I was on the phone with my mom, walking her through pictures of a new rental property we were considering buying. In the background I heard my dad say, “Does she TRY to find the ugliest houses?!” Point taken. And it is a bit true.
Buying investment properties is a game of numbers, not emotion. There are 3 reasons people searching for a home don’t want these houses and it enables us to buy them at rock bottom prices.
Here are the ways to make this work for you if you are buying as an investment or a family home that gives more financial freedom than it takes away.
Time is money when you are dealing with properties.
Even if you want to move into the house yourself, every month the home is empty is a month you pay for twice (the house you bought, and the house you are living in). There are two ways to deal with this.
Buy a house that needs a lot of light reno. I really need a house to be livable in a month. Empty houses cost money. So we take on projects that enable someone to move in within 4 weeks. This is also about our max for sustained energy. After 4 weeks of every weekend, every night after work, and a few vacation days, we are exhausted. That is about as far as our family can push. In other seasons of life, maybe 2-4 months. But everyone has a breaking point and it’s important to know yours.
There is only so much life you can miss out on before you start hating the house you bought.
Look for a house that has work that can be postponed. The home we live in now was only half finished for a year before we remodeled the basement. One of our rentals really needs a new roof on the garage (hopefully this year!). When we rented it out, I made it clear that the garage would leak water. “Don’t keep anything in there you don’t want wet!” Now, I have no idea if it has leaked water or not, but by being very clear and upfront about the issue I have bought myself 2 years to fix it.
The reality is a lot of homes have 30 little things that need to be fixed, and this scares off other home buyers. Everywhere they look they see work. But many things can be fixed in 2-4 hours. Even larger items like painting every room, new floors or a full kitchen remodel might only run you 5-14 days a peice.
2. Extra Money
The amount cash you need to make this home move in ready is a big concern for many buyers. They don’t really know how much it will cost, and that is rightfully scary.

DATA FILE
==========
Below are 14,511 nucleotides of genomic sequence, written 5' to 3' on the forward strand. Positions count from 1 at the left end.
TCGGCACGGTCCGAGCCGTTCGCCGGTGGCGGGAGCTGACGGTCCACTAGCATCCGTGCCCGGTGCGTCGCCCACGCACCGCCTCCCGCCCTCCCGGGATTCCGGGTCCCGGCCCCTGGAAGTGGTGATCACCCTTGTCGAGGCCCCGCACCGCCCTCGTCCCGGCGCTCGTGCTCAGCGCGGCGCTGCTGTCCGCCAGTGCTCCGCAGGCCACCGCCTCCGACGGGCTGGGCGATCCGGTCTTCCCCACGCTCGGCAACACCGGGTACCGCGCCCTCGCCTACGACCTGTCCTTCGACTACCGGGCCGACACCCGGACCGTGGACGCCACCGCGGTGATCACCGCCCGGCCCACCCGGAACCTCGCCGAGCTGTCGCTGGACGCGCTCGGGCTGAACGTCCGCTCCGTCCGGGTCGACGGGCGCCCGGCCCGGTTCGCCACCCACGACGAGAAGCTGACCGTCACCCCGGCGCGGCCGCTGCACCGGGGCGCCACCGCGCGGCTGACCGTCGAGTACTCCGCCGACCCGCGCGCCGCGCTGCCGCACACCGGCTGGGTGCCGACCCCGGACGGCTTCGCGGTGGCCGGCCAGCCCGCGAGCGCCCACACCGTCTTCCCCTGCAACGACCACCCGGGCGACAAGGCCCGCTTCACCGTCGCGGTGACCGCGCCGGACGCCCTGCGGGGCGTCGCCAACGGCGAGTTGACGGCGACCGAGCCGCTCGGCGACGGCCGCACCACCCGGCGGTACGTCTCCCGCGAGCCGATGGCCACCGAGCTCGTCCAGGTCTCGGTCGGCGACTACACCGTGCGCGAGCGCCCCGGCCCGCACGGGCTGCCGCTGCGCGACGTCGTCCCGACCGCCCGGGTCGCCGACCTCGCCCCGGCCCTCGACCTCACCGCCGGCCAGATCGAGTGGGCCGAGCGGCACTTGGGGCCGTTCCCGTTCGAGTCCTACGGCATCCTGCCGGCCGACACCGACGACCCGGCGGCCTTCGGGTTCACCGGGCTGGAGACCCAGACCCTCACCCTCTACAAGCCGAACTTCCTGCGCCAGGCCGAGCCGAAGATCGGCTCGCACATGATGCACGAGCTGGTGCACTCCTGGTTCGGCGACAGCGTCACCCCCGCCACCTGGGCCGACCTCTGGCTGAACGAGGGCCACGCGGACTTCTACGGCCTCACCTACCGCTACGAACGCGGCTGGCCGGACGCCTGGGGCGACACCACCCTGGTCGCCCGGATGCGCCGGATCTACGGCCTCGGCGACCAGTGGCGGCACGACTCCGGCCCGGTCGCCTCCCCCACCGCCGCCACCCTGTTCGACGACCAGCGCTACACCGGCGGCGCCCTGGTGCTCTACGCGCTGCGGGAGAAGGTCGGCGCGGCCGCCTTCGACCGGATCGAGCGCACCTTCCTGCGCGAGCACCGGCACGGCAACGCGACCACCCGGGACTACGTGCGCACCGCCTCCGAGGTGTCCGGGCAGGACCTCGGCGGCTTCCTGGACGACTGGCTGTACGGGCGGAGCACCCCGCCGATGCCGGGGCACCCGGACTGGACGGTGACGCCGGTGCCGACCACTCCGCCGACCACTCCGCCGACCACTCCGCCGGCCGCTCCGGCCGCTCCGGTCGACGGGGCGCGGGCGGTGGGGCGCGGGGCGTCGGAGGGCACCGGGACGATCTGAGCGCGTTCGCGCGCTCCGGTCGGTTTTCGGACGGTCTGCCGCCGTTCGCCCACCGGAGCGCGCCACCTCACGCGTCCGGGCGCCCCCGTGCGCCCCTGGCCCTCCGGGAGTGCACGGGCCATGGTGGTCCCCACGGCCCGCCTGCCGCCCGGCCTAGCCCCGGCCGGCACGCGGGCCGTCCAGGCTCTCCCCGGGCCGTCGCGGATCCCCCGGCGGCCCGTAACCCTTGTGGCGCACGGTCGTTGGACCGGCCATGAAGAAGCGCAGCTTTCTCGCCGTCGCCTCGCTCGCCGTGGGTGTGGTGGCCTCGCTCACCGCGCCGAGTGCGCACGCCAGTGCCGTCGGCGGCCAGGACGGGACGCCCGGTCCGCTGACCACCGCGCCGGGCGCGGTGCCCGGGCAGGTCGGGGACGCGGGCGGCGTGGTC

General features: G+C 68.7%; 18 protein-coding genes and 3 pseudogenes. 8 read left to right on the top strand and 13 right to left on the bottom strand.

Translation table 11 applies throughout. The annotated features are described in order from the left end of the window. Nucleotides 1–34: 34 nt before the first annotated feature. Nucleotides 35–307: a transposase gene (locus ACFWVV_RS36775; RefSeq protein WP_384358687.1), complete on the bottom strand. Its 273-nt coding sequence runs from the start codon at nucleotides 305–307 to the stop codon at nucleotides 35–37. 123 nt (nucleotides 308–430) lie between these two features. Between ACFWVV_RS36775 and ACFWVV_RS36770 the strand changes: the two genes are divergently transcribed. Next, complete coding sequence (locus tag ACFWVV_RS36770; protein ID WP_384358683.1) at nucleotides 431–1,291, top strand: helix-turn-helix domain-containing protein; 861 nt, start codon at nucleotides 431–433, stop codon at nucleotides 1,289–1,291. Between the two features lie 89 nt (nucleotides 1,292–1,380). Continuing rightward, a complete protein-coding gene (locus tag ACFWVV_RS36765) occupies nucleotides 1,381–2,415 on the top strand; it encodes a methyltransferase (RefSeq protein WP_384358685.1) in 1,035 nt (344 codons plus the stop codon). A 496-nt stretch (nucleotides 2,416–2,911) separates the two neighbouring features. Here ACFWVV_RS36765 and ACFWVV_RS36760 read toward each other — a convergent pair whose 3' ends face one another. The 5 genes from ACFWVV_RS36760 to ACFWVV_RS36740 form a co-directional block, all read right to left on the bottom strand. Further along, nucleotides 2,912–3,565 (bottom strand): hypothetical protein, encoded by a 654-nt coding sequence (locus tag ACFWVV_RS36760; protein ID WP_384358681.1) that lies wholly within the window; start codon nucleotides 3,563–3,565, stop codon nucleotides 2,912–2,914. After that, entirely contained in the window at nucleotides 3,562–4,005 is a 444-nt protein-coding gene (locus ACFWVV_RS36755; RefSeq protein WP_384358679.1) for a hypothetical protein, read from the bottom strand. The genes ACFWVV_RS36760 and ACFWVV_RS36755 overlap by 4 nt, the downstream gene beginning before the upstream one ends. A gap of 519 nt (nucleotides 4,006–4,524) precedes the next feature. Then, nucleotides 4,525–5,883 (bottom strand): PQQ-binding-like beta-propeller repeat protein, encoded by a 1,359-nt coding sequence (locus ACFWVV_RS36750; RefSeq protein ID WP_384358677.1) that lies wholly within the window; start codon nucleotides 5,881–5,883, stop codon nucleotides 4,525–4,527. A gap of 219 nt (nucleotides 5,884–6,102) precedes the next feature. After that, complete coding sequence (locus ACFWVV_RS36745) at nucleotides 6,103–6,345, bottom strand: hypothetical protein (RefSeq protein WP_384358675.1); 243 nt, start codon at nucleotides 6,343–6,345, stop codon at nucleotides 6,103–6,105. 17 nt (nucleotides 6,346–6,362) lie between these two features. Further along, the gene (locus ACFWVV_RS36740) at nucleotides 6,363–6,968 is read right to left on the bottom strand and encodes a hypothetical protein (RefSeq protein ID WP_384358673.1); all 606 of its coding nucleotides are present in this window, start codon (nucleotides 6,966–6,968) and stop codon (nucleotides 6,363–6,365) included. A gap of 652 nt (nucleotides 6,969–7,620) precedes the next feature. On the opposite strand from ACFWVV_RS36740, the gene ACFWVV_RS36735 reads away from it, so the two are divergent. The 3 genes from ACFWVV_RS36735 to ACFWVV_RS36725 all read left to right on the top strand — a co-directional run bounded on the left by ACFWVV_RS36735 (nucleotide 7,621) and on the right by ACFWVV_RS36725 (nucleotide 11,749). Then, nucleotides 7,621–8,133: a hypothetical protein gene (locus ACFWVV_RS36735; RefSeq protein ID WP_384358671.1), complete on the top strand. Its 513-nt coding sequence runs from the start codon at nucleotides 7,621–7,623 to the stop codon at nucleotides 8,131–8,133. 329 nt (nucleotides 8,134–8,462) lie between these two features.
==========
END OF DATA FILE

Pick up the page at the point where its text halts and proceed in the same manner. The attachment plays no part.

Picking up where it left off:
Home remodel shows don’t really help this. You won’t spend $90k for a new kitchen and floors in your rental. Do some research first. Make a few calls if you need to. The last kitchen we installed was huge (12 ft x 22 ft). We put in all new cabinets, counters, lighting, flooring, paint, sink, and dishwasher: $3000. It was also a project that we had postponed for 2 years after purchasing it, because we didn’t have the time or money when we bought it to update that along with all the other issues. (Quick tip: we used stock kitchen cabinets, and waited for them to go on sale.)
Calculate the amount you have to spend upfront, and the total you will eventually spend to get the house to a place you are comfortable. This information helps you run the numbers fast and accurately. We have never waited more than a day to make an offer. One walk through and a few hours is really all that is needed.
There are some projects you can’t handle. This scares home buyers away. But I see it as a positive to the project. If all the projects were easy, tons of buyers would be interested in the property and drive up the price. I like to see a few tricky ones. Here are some of the projects that seemed scary but were actually really easy in our properties.
Flooded moldy basement
Missing garage door
28 breaks in the water pipes
Broken hot water heater
The basement (shown in the post image) we handled ourselves with a dumpster container, and gas masks. Everything else we hired out. People were scared by the unknown cost and need of an experts help. The home with the moldy basement was actually under contract by another buyer when the mold problem exploded. They backed out of the deal, the price was dropped $30k and we fixed it in 3 days. Some one else’s fear of the unknown provided us with the most profitable 3 days of our life.
Just because a problem seems scary to you, doesn’t mean it is scary for a professional or even too expensive.
If you want to buy a property that gives you freedom instead of taking it away:
look for the ugly, scary houses.
I always say: If I am going to tear it out anyways, I would rather not pay a premium for mediocre. Make it as ugly as possible, and give me the discount!
Add to the conversation:
Have you done any renovation projects?
Anything that scares you to tackle? We passed on one house in the flood plain with major foundation issues.
How much more would you spend on your primary home payment than it’s rental value (if any)?